Though the next shuttle launch marks the end of an era for Endeavour, it will mark the beginning for a new NASA rendezvous and docking sensor technology designed to support future crew and uncrewed spacecraft.
Designing and testing the 'flying brick' brought out the best in NASA.
Coverage of the NESC's Shell Buckling Knockdown Factor test at Marshall Space Flight Center.› Can Crushed
Over the next few evenings, Mercury and Jupiter will be visible to the naked eye... if you know where to look. By the evening of March 17th, Mercury should be well above any distant trees or buildings.› Learn More →
Langley's HYTHIRM or Hypersonic Thermodynamic Infrared Measurements team captured a thermal image of space shuttle Discovery going 18 times faster than a bullet after the STS-133 mission.
There's a very good potential opportunity to view the Space Shuttle and the International Space Station the evening of Tues., March 8.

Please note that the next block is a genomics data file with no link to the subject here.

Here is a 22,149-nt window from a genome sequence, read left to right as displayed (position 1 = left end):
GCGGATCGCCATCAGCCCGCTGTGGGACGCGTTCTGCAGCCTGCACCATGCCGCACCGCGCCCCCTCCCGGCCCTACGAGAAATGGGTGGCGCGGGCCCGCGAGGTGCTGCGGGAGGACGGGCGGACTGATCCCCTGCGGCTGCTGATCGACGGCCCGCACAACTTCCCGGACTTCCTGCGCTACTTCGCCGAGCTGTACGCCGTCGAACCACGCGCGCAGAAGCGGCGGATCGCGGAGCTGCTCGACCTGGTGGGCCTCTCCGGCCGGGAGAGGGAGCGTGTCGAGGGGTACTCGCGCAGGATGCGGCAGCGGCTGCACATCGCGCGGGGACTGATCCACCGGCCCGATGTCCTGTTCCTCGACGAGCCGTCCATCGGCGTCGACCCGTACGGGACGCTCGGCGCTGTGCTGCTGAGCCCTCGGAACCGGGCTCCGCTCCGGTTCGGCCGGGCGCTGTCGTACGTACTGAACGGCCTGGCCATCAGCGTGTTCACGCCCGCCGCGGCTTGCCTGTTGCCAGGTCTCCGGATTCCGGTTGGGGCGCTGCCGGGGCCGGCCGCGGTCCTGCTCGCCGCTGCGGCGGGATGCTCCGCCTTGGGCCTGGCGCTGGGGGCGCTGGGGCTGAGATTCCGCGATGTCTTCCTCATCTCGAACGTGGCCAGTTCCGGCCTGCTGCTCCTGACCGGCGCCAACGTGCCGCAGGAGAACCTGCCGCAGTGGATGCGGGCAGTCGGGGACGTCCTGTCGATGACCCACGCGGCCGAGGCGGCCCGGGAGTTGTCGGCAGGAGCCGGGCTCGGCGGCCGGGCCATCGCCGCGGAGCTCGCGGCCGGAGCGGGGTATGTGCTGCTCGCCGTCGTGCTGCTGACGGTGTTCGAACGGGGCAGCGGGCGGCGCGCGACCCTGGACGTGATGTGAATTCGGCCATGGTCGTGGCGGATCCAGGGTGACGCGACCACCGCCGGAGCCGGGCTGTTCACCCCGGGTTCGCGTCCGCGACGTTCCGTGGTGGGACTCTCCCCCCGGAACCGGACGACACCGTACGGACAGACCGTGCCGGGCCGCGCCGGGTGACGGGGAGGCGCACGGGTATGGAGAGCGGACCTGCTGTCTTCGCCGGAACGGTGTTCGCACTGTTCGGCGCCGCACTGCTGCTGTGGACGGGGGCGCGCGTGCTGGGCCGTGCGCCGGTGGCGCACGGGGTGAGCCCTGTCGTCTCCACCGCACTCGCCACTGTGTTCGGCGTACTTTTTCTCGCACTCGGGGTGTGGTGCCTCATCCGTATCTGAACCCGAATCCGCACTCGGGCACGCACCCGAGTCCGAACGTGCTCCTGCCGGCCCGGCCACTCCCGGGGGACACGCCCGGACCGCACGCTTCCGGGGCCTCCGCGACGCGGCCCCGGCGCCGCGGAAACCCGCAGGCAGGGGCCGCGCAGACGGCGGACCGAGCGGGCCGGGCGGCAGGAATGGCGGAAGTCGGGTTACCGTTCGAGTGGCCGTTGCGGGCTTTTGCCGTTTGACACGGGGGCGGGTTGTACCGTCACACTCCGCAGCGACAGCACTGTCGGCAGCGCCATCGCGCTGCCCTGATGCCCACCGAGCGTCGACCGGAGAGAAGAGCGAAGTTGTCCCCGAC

Researchers at NASA's Langley Research Center are back on the job watching over the space shuttle Discovery during its last mission.
NASA and Lockheed Martin engineers shipped the first Orion crew module spacecraft structure from NASA's Michoud Assembly Facility on Feb. 10.
Piece by piece a team of NASA researchers put together a huge composite and metal structure that looked a lot like high-tech tinkertoys on steroids.
The specter of Columbia's last Earth entry on Feb. 1, 2003, still haunts those of us who scrambled in the days, weeks and months that followed to understand what happened.